An alternative that is less formal, though equally period-appropriate is panelling up to a chair-rail (see below). Basically, its panelled up to about one-thirds of the wall, similar to how it is done with full-height wall panelling. The unpanneled part could either be painted as done in the picture below, or wallpapered.

wainscoting.jpg

2. Cornice & other Ceiling Pieces

Often neglected also is the cornice, perhaps due to its association with older (and arguably less stylish) homes from the 80s. Nevertheless, a cornice is also another key fundemental aspect of a neo-classical home. It should be nothing too exaggerated, but not too over-simplified as well.

An optional but highly-recommended addition is a ceiling medallion. Its a round plaster thingy (see below) meant to decorate the ceiling, and beautify the start of a light fixture.

beamed_sam4.jpg

3. Baseboard

Also really important. Evidently, the people of old had some form of dislike for sharp and abrupt lines (i.e. those of minimalism/modernism), hence the gentle and deliberate progression from ceiling to walls to floors. They tend to be white in classical rooms, but may also be in the same shade as the wood floor, depending on the degree of formality of the room.

4. Floor

In the first picture (the render), I've used a dark parquet. This is common in many modern refurbishments of historical homes, in line with current tastes, but it may not be the most period appropriate. More appropriate would be a mid-brown parquet that is laid in a herringbone or cheveron manner (see below)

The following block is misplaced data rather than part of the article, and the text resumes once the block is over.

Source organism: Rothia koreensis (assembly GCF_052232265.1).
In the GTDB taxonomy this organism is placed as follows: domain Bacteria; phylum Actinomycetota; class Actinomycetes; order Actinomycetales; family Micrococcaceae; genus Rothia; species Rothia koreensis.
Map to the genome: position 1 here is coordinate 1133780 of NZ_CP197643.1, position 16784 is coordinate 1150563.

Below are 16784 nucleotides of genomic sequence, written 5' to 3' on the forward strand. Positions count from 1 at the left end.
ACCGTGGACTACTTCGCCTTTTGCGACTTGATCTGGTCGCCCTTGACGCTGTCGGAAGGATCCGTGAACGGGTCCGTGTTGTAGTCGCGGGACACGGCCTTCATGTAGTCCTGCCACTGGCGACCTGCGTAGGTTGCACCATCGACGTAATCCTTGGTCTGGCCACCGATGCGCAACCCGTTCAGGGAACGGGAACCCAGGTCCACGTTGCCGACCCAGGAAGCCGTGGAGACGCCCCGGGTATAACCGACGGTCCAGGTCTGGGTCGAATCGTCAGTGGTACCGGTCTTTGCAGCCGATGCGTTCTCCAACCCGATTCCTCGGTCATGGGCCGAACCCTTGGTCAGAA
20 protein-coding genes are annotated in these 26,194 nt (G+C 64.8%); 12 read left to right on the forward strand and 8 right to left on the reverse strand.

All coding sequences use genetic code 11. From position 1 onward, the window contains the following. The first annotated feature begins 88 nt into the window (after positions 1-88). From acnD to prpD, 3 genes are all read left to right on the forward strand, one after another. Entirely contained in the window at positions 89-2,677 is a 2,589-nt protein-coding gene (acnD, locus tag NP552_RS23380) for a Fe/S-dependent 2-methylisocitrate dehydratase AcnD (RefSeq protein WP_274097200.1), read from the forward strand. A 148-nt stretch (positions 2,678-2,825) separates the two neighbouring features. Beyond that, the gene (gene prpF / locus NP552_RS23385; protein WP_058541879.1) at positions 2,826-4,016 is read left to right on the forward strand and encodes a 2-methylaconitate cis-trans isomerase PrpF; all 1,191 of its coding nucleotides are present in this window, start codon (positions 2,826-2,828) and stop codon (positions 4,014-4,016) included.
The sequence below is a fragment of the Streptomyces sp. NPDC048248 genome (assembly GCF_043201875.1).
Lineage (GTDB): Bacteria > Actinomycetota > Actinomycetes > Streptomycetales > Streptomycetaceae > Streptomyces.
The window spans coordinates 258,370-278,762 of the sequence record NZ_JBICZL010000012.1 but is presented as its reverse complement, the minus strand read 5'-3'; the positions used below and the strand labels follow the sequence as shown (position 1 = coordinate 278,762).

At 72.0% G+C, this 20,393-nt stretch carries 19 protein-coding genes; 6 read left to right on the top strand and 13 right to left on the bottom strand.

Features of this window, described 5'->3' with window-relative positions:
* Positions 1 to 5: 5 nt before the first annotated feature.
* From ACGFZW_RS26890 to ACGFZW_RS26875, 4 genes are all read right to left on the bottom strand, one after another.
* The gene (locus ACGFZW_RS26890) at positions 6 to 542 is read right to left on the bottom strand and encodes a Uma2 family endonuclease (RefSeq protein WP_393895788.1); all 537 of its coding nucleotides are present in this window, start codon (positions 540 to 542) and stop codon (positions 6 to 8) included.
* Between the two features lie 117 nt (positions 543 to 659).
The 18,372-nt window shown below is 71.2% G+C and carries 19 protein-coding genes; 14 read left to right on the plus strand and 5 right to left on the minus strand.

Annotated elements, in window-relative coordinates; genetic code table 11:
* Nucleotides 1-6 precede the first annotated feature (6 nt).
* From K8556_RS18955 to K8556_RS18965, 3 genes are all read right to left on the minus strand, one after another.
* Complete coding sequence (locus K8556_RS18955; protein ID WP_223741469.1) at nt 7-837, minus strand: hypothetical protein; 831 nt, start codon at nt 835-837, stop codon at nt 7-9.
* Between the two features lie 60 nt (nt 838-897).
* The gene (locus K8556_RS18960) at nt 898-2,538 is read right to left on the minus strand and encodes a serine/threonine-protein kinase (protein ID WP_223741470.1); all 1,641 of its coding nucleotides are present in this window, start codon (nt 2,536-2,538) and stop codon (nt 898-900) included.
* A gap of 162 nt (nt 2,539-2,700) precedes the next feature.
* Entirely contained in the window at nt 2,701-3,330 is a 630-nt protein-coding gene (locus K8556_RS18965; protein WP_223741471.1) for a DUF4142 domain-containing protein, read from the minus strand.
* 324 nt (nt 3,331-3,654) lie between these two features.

2075627408_0ffb8e3126.jpg

In order to soften the look, a carpet was usually placed over the parquet - rugs like Persian carpets or similarly richly decorated ones.

Alternatively, entirely-carpeted floors were common as well, but that is not extremely practical in Singapore, and also it'll probably make your home feel like a hotel room. Marble floors were also uncommon, and were usually reserved for palatial settings.

Also, one final point to note: Most rooms in classical homes tend to be rectangular/square/any other similar permutations in shape, and not L-shaped like most apartments are these days. So subdividing your space into rectangular areas (e.g. a dedicated dining space seperated by an archway/pillars) would add to the authenticity.

As a conclusion to this short write-up, it should be noted that many classical homes complete wall to ceiling panelling, and while half-wall pannels are common, there are exceptions. However the bare minimum would be a good baseboard, (perhaps) a chair rail and also definitely the cornice.

Thanks for the write up..... Just what I have been looking for!

 

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ECLECTIC DINING

EclecticDining2.jpg

EclecticDining2a.jpg

I'm personally not too sure where exactly one can find those Eames table legs, but a good place to try might be Lorgans, where at least, you might be able to find something similar even if its not an authentic (vintage) Eames leg.

As for the industrial lamp, are many variations of these, Ikea has some decent ones as well.

If you like this design, or would like to know a bit more about how to make such a look work, leave a comment on this link.

Edited by gakuseisean
 

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Hey gakuseisean, have you any idea where I can find the subway tiles in Singapore?

You can get it in this shop called Unlimited. Very old school tile shop in Whampoa area. Your contractor/ID should know them. :)

Edited to add - found the website. My ID got my subway tiles here: http://www.unlimite.com.sg/

Edited by strikingreality
 

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You can get it in this shop called Unlimited. Very old school tile shop in Whampoa area. Your contractor/ID should know them. :)

Edited to add - found the website. My ID got my subway tiles here: http://www.unlimite.com.sg/

Thanks for the headsup SR :)

Edited by Blooie